ODBC Managers, 32-bit and 64-bit

In the Administration Tools of your operating system (for this example we’ll discuss the Windows 8.1 64-bit OS), is a 64-bit ODBC Manager that is located here:

{root windows folder}\system32\odbcad32.exe.

This program file name can easily be confused with the 32-bit ODBC Manager, which is exactly the same, but located in a different folder shown here:

{root windows folder}\syswow64\odbcad32.exe

Here they are running side-by-side, showing the installed providers on the machine available in each of them—notice that the lists are not identical:

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When a DSN is configured (either by the ODBC managers or by some program using a database), it is segregated by platform as 32-bit or 64-bit or both 32/64-bit, depending on the provider (database engine) that is configured in it. Also notice that either manager can see both 32-bit and 64-bit DSNs, but can only create or edit DSNs for its native platform.

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I Want to Install a Different Provider Other than the Ones that I see in the ODBC Manager.

You may or may not be successful initially attempting to install a new provider on any given machine, depending on what providers are currently installed, and what version of MS Office (if any) is installed on the machine.  Here are the MS Access redistributable providers for Version 10 that can be used to connect to an Access data file.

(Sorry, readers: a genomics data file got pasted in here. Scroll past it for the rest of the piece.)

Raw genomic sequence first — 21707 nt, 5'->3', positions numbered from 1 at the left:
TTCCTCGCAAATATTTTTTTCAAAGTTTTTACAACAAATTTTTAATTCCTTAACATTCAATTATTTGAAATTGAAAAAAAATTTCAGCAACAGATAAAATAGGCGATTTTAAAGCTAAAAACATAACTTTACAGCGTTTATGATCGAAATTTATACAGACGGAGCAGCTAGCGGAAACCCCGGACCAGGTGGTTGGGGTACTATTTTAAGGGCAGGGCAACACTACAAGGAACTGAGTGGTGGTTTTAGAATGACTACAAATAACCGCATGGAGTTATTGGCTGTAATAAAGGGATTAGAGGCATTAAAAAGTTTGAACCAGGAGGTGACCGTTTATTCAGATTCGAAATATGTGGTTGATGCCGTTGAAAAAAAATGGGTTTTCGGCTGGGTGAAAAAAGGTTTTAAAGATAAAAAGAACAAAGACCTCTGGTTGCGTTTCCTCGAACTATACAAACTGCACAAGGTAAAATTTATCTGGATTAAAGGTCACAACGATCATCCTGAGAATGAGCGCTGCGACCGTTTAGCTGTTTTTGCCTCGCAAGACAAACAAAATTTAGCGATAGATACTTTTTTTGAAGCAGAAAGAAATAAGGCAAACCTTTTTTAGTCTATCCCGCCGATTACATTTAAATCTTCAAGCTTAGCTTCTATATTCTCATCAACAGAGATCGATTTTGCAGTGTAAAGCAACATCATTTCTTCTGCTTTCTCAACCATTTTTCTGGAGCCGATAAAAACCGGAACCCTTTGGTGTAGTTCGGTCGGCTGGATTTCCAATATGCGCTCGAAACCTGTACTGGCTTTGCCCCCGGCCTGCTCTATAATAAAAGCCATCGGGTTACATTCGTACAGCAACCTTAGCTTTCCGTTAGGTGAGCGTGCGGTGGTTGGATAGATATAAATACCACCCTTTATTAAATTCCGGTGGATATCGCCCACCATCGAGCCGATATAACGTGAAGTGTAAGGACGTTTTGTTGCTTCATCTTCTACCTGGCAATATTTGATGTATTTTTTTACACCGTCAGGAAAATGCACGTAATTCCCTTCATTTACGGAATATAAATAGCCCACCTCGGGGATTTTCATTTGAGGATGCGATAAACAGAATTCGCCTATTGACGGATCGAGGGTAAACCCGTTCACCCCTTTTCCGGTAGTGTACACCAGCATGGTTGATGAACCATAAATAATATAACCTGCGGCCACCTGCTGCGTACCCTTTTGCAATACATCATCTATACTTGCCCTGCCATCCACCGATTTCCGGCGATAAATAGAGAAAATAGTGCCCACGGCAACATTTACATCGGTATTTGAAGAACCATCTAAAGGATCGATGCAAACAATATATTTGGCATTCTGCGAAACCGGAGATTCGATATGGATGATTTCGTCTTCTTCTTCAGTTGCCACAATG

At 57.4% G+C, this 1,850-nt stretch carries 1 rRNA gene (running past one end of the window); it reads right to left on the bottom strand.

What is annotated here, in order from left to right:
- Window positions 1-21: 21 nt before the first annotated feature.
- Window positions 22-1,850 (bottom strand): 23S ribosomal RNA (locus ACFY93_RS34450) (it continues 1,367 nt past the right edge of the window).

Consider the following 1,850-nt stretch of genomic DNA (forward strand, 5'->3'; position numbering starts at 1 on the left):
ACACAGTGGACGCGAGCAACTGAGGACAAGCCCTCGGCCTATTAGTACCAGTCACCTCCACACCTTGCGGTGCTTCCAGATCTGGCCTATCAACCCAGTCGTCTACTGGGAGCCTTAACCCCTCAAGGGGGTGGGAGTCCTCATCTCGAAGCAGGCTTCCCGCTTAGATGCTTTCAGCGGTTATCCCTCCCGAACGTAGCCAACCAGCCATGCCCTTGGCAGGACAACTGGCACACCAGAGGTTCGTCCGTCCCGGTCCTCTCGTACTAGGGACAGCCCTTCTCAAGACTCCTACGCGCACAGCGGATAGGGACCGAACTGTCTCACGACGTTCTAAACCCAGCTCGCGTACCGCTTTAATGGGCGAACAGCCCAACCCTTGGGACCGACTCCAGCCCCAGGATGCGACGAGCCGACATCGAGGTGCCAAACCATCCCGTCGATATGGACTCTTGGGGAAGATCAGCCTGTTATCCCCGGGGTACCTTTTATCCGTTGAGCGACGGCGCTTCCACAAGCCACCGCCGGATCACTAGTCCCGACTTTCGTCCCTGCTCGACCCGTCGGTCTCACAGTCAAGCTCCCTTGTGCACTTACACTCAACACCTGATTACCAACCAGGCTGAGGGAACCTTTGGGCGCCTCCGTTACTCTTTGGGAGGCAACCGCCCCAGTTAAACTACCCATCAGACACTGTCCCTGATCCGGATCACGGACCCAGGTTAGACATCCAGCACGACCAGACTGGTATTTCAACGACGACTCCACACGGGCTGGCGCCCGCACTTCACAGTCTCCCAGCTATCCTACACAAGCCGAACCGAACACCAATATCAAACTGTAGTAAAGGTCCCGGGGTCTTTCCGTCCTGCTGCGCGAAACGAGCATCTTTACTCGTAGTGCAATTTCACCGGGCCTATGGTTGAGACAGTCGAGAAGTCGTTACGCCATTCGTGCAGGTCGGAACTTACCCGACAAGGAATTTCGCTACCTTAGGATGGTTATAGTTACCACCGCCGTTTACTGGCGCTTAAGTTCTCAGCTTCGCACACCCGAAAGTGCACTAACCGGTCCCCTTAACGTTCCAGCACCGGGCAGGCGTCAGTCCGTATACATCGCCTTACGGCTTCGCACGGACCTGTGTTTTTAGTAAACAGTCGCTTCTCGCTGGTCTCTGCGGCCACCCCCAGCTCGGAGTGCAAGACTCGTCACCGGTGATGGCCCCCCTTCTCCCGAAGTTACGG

According to a discussion thread in the Microsoft forums, it may not be possible to successfully install a 32-bit and 64-bit version of any specific driver on the same machine without a lot of work, possibly making your particular runtime machine unique. This may be an issue if you are deploying InduSoft Web Studio applications on many machines, which could require a lot of manual reconfiguration to get the databases to work correctly, especially if you already installed a 64-bit version of MS Office on the machines; or are also using some 64-bit application to also connect to the database with a 64-bit database engine (provider). Being a 32-bit application, InduSoft Web Studio requires a 32-bit database provider in order to connect to that data file. Here is the discussion thread from the MS forum.

 

Resolution or Solution Suggestions

As can be seen, there are several possible solutions available to resolving database connectivity issues.  Troubleshooting database connectivity can be greatly facilitated with the use of the Output Window in the InduSoft Web Studio development environment, or by using the Remote LogWin (Remote Management Section of the “Home” Tab) by typing in the IP address of the machine that you need the messages from.  You can also start the Remote LogWin from a command line or from the Windows Explorer by double-clicking on the program. It is located in:

{x}:\Program Files (x86)\Wonderware InduSoft Web Studio v8.0\Bin\LogWinExt.exe

Select the “Database Messages” checkbox in the “Settings” and InduSoft will pass any database provider messages to the Output Window interface.

Occasionally, the best solution is just to use a provider that is already on the Runtime Machine by modifying your InduSoft project before running your project, by creating a new connection string to the database using the new chosen provider. Sometimes, it is better to download and install a specific provider because (for instance) it includes needed support for specific SQL functionality that you are using. The best resolution will be entirely dependent on the needs of your application and the machine that it will be running on.